Via RT News: Fukushima water decontamination suspended indefinitely. Excerpt:
Treatment of radioactive water at Fukushima Daiichi nuclear power plant might be indefinitely suspended after malfunctions crippled the water purification process and recontaminated thousands of tons of partially purified water, Japanese media report.
The failure in the system, known as the Advanced Liquid Processing System (ALPS), is the latest setback in Tokyo Electric Power Co.’s (TEPCO) uphill battle to stockpile radioactive water, which is ballooning at a rate of 400 tons per day.
TEPCO said up to 900 tons of water, which had not been sufficiently cleaned in the ALPS equipment, flowed into a network of 21 tanks that were holding 15,000 tons of treated water. Not only have the 21 tanks been rendered unusable, but all 15,000 tons of previously cleaned water will now have to be retreated.
While efforts are underway to measure the full extent of the contamination, TEPCO officials said the problem was not noticed prior to March 18 because no abnormalities were detected in water sampled on March 14, Japan’s Asashi Shimbun daily reports.
“We never expected radioactive water to flow into the storage tanks,” Masayuki Ono, acting general manager of TEPCO’s Nuclear Power & Plant Siting Division, told the paper. “We should have been better prepared. We have no idea how long it will take to clean them if we decided to do so.”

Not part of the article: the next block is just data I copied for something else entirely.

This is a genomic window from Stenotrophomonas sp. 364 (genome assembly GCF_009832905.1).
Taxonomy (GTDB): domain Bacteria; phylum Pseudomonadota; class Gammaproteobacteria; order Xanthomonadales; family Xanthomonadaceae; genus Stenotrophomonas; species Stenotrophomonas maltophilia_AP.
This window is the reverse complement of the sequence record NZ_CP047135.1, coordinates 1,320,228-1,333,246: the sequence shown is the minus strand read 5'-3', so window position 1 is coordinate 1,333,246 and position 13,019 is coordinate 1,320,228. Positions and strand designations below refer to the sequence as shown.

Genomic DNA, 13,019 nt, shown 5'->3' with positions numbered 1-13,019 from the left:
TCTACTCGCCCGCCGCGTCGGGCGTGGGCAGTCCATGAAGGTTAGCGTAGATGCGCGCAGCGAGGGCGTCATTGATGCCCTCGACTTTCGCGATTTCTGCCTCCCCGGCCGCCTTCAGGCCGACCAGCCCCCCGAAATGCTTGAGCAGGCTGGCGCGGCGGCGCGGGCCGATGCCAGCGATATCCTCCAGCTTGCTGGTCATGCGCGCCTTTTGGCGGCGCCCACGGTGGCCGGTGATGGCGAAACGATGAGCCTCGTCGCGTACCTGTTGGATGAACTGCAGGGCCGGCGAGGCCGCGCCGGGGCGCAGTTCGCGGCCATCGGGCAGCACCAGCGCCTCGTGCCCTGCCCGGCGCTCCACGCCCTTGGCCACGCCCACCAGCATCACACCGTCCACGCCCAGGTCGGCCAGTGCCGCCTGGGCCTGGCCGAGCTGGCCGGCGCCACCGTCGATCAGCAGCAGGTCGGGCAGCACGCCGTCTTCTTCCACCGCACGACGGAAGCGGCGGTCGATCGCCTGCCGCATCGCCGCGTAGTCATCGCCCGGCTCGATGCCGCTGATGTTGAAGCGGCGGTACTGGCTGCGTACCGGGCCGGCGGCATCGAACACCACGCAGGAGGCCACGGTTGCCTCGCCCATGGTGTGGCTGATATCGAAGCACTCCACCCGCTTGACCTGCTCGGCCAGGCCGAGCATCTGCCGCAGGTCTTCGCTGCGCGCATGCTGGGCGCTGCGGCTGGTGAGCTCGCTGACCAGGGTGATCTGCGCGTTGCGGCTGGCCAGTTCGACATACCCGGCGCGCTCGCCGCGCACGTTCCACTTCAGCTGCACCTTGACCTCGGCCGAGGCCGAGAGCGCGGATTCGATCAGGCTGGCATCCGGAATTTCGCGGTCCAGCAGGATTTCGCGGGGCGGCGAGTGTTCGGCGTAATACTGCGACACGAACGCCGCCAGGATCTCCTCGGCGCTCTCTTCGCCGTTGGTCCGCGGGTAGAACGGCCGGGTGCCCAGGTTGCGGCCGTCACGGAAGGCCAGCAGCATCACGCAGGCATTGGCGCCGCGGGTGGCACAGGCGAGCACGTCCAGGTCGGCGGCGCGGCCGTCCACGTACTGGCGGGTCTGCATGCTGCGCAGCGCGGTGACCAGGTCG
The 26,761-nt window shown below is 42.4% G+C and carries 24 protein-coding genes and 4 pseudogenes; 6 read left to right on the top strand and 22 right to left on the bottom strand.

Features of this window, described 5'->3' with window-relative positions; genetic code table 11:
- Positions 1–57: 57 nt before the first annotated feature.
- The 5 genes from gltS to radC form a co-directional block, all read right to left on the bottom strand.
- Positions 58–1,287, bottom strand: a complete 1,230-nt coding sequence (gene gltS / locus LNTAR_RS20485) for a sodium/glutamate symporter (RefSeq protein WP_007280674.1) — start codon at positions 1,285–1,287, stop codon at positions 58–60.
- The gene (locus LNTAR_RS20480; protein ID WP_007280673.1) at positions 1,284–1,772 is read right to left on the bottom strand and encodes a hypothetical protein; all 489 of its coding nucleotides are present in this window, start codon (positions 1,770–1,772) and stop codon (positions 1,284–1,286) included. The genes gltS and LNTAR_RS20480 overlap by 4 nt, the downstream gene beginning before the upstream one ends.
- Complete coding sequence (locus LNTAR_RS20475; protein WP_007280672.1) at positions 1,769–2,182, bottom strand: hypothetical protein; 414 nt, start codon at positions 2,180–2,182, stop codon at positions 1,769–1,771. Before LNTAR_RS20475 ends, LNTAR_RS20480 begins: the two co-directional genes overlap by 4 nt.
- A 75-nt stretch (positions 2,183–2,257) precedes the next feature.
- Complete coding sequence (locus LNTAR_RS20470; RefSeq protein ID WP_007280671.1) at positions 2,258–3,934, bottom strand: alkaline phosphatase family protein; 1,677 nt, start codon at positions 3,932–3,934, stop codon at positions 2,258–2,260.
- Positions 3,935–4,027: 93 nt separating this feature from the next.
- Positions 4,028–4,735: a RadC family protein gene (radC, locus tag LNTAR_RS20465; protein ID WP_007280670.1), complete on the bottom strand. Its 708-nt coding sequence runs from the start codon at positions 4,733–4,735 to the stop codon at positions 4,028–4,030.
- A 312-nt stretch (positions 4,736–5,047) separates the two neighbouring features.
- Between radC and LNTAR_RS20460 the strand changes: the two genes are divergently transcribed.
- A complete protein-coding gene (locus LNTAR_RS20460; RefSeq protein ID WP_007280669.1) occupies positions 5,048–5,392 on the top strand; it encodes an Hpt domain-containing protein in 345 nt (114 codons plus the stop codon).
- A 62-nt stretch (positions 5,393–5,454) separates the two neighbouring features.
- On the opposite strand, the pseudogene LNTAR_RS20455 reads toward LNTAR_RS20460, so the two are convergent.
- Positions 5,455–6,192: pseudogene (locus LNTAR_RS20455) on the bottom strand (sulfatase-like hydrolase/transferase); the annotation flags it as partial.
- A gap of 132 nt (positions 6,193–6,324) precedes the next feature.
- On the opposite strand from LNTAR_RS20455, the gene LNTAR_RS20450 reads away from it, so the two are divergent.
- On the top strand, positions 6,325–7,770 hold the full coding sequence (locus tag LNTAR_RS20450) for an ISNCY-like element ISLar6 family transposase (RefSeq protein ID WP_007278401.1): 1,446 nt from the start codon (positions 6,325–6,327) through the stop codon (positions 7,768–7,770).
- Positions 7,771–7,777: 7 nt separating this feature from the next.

The ALPS system was developed to dramatically curb the radiation level of highly contaminated water that is accumulating at the plant. The APS consists of 14 steel cylinders through which the contaminated water is filtered. After the filtering, waste materials like the absorbent and remaining sludge are transferred to high-integrity containers (HICs) that are transported to a temporary storage facility.
The ALPS can remove 62 different types of radionuclides, including strontium and cobalt from contaminated water. While the system cannot remove tritium – a radioactive isotope of hydrogen – the purification of water through the system is expected to reduce damage levels if water leaks from storage tanks.
The equipment, which is supposed to be able to treat up to 750 tons of contaminated water a day, has been undergoing trial runs since March 2013. The system, however, has been plagued with problems from the outset. The latest glitch and the subsequent recontamination was caused when one of the three ALPS lines failed to remove radioactive substances to a sufficient level.